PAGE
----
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Portable penetrometer correlation with STP

Portable penetrometer correlation with STP

Portable penetrometer correlation with STP

I'm seeking a correlation between portable penetrometer (specifically, a Porta-Pen) and standard penetration testing. The CPT-SPT correlation is not applicable. I've requested the 1966 G.F. Sowers paper from ASTM Special Technical Publication 399. Does anyone know of any other resources? Thank you.

RE: Portable penetrometer correlation with STP

There is a post under the "Soil Testing Engineering" forum entitlied "Mackintosh vs. SPT vs. CPT tests."  This thread has some discussion related to what you are asking.  This may be a start.

RE: Portable penetrometer correlation with STP

As I recall, George Sowers developed the dynamic cone penetrometer (DCP) test while working as an engineer for Law Engineering and serving as a professor at Georgia Tech.  The SPT correlations that are provided with the DCP equipment are likely related to his work in Piedmont residual soils encountered through much of Georgia and the Carolinas and further up the east coast.  It is reasonable to expect that similar correlations could be developed in other geologic settings.  According to Sowers, the DCP is suited for construction control and field exploration for lightweight structures. In general, the penetrometer produces the best correlations between 4 and 30 blows.  Below 4 blows, for the required 1-3/4 inch penetration increment, the soils are too soft or loose to produce significant results.  Above 30 blows per penetration increment the correlations are quite variable.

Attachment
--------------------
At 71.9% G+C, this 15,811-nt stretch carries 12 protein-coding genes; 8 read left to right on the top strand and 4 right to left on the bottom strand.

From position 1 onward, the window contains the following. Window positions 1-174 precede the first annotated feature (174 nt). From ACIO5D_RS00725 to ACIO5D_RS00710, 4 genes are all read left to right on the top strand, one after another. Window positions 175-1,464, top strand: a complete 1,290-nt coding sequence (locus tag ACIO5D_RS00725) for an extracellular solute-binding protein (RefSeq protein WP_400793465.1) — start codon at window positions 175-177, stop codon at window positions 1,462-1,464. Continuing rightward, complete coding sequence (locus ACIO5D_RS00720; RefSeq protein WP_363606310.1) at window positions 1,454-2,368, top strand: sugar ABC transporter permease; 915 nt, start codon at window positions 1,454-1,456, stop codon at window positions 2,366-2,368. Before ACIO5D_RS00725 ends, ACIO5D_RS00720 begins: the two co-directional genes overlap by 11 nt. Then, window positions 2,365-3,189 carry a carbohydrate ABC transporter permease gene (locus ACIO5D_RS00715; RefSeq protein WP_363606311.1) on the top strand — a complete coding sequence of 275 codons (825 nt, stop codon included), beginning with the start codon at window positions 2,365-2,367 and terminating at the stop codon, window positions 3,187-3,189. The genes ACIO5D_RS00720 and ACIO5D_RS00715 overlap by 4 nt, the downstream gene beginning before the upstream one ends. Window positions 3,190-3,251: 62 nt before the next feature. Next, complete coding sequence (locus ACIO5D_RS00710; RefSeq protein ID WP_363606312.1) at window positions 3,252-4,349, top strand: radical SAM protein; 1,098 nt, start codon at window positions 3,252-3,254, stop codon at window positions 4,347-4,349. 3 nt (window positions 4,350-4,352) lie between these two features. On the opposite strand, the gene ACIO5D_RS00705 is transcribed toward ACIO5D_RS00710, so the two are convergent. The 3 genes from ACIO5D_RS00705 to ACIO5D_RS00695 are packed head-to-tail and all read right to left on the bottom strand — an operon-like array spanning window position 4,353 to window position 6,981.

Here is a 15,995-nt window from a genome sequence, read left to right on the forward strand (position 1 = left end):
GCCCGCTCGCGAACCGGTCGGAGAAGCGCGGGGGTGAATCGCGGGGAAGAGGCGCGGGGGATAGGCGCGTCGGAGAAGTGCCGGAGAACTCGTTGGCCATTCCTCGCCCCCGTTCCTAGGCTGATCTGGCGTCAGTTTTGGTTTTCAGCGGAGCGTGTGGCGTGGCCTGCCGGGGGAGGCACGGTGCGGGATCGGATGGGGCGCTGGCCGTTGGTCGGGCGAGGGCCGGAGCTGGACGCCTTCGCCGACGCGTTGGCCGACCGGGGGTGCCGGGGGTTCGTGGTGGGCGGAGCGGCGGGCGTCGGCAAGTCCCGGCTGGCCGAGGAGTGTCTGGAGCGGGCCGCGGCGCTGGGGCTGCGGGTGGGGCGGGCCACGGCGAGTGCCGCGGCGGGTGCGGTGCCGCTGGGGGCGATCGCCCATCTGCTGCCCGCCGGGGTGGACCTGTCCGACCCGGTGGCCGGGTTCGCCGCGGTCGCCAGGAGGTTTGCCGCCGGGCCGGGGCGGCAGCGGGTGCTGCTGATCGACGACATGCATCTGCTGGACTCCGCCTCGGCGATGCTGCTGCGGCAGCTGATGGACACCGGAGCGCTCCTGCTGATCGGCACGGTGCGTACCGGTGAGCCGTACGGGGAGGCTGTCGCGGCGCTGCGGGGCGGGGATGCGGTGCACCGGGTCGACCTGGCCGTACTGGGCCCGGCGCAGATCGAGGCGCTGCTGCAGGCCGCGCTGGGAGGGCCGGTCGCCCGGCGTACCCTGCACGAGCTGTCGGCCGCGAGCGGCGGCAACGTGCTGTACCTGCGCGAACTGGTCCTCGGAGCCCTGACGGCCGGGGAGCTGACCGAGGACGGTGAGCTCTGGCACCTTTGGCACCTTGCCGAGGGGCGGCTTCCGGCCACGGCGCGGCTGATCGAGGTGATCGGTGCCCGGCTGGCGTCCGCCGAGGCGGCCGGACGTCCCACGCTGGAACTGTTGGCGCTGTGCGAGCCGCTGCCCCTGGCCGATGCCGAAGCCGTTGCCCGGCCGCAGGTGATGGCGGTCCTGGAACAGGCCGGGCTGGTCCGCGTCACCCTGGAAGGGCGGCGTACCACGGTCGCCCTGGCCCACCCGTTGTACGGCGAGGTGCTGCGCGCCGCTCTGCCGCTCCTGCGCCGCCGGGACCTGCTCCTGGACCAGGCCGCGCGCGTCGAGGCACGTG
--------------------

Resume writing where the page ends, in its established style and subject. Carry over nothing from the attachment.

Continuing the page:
The DCP does not work well below the water table unless the borehole is stabilized to prevent inflow and soil softening.  The DCP is of limited use in evaluating alluvial soils of Piedmont or Blue Ridge origin (which includes the Upstate of South Carolina and western North Carolina) in that the calibration ratios vary without specific pattern.

RE: Portable penetrometer correlation with STP

Use the correlations carefully, lest they get you into trouble.  And don't rely too much on any mechanical cone, particularly the hand held ones -

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